After more than 40 years in the music industry, including stints with David Lee Roth and Whitesnake, Steve Vai has performed in many a cavernous arena.
However, the American rock guitar virtuoso said there was something about the intimacy of particular venues that he embraced - namely, the ability to look the audience directly in the eye.
"Arenas, they're nice because you get paid a lot," he laughed, speaking to the Mercury while on tour in Memphis.
"But I've done arena tours where I played arenas five times a week for six months. And they're great, but there's no personality. You just look out into darkness and you see the first few rows or whatever.
"So it's all good. But my favourite is more like 1000 to 1500-seat theaters."
Vai is a renowned guitarist, composer and producer, considered by many as one of the greatest guitarists of all time.
He's sold more than 15 million records, won three Grammy Awards, and recorded with music legends like Frank Zappa, David Lee Roth and Whitesnake.
Vai has also toured extensively and recorded live projects with G3 (collaborating with different touring line-ups including Joe Satriani, John Petrucci, Eric Johnson, Yngwie Malmsteen, and Steve Lukather) and Generation Axe, a supergroup he formed with Zakk Wylde, Yngwie Malmsteen, Nuno Bettencourt and Tosin.
He's also collaborated with Canadian heavy music maverick Devin Townsend.
Now, the veteran player is bringing his Inviolate tour to Australia.
Over the past two years, Vai released a new studio album, Inviolate, and a record titled Vai/Gash, which he had been holding in his archive for three decades.
In support of both releases, Vai embarked on a world tour in 2022 that will take the better part of two years and result in the band playing in excess of 200 shows.
"People react differently all around the world," Vai said of life on the road.
"It's one of the things I've noticed from touring for 43 years. You can even be in America and go from one state to the next. And the way that people take in the shows and express themselves are very different.
"I'm happy to say that Australians kick butt."
Inviolate was released in January 2022, spearheaded by the single Teeth of the Hydra; the Hydra in question being his eye-catching, three-necked Ibanez guitar.
"When you see somebody performing that, I don't think you need to be a guitar fan to appreciate it," the axeman said.
Obviously such a sight will be impressive to both the musicians and non-musicians in the audience, but the Mercury asked Vai how he crafts an overall live show that all of his fans can embrace, whether they can play the guitar or not.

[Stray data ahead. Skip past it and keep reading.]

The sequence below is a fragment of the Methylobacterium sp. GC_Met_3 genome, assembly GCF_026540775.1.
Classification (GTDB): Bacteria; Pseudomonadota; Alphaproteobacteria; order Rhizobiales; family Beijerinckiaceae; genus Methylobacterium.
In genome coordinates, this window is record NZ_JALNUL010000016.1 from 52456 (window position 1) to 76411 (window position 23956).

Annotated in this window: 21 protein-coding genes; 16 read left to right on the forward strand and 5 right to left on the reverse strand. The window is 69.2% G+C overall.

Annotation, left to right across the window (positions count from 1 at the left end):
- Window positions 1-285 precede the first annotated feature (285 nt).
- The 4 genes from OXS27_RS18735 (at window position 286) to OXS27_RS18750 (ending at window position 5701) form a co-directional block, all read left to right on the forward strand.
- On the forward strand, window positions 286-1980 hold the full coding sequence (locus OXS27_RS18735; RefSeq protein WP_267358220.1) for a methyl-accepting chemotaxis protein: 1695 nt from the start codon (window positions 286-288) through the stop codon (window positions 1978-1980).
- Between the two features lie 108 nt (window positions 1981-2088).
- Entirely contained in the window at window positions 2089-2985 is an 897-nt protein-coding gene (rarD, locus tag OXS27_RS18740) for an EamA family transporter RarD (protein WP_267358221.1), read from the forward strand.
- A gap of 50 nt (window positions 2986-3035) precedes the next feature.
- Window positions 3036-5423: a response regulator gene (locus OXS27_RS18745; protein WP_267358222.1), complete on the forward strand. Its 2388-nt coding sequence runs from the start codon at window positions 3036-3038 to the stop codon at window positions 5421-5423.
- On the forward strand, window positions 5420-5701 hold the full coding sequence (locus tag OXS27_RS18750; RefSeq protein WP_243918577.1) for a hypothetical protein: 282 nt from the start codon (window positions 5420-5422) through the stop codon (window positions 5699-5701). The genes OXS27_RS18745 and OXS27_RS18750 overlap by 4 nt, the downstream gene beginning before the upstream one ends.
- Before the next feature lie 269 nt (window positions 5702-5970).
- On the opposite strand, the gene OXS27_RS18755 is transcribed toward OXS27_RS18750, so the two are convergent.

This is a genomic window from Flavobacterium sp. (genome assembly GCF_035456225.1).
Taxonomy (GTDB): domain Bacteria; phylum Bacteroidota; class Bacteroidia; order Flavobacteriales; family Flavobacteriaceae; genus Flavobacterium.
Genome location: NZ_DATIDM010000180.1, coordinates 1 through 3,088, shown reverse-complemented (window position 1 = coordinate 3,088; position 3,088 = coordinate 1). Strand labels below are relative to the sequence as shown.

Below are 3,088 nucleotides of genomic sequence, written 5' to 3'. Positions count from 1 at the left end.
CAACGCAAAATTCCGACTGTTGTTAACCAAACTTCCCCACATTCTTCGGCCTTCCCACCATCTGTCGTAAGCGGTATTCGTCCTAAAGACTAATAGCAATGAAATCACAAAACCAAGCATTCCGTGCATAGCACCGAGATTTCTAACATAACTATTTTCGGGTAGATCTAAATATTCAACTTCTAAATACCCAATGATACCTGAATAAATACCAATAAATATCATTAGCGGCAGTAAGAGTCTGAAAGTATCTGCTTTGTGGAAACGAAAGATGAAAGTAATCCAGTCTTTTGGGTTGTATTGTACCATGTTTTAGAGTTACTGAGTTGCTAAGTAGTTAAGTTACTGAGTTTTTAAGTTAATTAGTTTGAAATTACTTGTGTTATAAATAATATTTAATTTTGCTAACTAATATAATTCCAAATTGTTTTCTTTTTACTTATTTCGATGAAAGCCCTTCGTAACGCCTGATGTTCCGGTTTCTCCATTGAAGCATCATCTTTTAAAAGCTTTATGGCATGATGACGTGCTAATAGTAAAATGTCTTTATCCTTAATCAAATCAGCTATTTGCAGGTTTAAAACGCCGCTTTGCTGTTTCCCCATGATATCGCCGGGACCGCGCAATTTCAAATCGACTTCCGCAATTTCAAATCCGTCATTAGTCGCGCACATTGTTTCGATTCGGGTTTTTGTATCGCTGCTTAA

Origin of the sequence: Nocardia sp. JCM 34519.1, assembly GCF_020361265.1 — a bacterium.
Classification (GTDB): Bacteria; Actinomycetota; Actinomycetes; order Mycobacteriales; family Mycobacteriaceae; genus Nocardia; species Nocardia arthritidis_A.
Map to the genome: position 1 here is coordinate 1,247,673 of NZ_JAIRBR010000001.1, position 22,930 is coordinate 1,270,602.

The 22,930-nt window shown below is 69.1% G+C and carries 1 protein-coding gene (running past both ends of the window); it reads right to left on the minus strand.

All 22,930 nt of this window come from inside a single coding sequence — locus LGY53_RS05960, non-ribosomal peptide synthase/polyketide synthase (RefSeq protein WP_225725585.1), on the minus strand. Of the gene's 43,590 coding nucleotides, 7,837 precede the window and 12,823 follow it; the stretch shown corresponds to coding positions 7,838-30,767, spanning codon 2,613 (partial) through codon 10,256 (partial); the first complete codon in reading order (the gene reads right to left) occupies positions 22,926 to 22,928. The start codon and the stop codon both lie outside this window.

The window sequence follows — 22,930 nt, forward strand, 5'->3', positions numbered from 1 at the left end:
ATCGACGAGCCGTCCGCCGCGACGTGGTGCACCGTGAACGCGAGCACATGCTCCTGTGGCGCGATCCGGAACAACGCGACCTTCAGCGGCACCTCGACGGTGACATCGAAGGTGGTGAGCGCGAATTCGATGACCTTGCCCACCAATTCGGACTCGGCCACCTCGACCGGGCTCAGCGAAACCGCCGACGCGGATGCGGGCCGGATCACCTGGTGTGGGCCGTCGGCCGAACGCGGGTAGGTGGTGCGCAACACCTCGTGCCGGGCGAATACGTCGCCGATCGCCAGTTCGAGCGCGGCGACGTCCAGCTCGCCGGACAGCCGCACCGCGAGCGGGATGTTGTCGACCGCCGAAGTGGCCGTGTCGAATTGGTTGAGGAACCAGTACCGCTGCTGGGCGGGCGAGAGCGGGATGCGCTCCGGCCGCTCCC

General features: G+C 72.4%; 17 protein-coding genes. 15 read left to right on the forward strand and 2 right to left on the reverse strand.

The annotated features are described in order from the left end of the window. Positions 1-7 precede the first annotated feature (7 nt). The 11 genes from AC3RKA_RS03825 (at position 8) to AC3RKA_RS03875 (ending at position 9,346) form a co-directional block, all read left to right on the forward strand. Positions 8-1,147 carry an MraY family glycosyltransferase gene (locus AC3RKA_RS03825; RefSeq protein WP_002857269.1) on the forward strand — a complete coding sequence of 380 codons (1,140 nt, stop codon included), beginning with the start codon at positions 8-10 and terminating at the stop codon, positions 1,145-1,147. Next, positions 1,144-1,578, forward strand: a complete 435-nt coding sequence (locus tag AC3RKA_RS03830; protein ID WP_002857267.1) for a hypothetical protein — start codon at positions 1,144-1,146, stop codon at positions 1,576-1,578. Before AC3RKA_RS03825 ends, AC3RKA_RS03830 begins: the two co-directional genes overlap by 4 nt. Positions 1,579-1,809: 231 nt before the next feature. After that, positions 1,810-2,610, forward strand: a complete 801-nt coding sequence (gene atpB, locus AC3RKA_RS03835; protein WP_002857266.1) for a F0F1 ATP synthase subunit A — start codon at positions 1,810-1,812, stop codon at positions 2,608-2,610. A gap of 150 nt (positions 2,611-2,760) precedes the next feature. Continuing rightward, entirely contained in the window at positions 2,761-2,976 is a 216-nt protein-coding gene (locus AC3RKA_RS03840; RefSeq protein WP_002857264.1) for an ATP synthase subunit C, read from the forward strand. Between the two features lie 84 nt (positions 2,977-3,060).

"Well, I try to build the tempo of the show, the dynamics of the show as if I was in the audience watching it," he said. "And I ask myself, 'okay, I know what I can do. I know what songs I have, what kind of a show do I want to see?'
"First and foremost, I see myself as a service provider. I'm an entertainer. I'm one of those people that enable people to dream while they're awake. You get an opportunity to leave your world for a minute, leave all the bills and the job and any drama and politics and everything. And you come to a live show and you just surrender to it. And it's very uplifting.
"That's one of the things; I want my shows to be uplifting. I want people to leave feeling good. And that's in the melodies and it's in my performance.
"It's a great show. It's very melodious. I do a lot of shredding and whatnot, but there's a lot of melody. And for me, melody is king. And you will hear great melody performed by a tight band and a guitar player that's connected, that wants to invite you into his connectedness with the notes."
In recent years, Vai has collaborated with younger acts like progressive rockers Polyphia, and witnessed the rise of YouTube shredders and young instrumental maestros.
If Vai was coming through the ranks today, would he be a prolific YouTuber and TikTok personality?
"Sometimes I think I am," he laughed.
"I probably would have done what all these other guys are doing, using it as an initial platform to get my voice out. And that's what so many of them are doing.
"There's, like TikTok sensations, but once they reach a certain level... It's sort of like a TV show, like America's Got Talent or one of these shows where you have a contestant that gets their minute or a few minutes, and they're so great that they get a record deal and create an entire career.
"So I think it's kind of similar with the TikTok sensation."
-Steve Vai will perform at Anita's Theatre, Thirroul on Monday, November 6. Tickets here.
Sign up for our newsletter to stay up to date.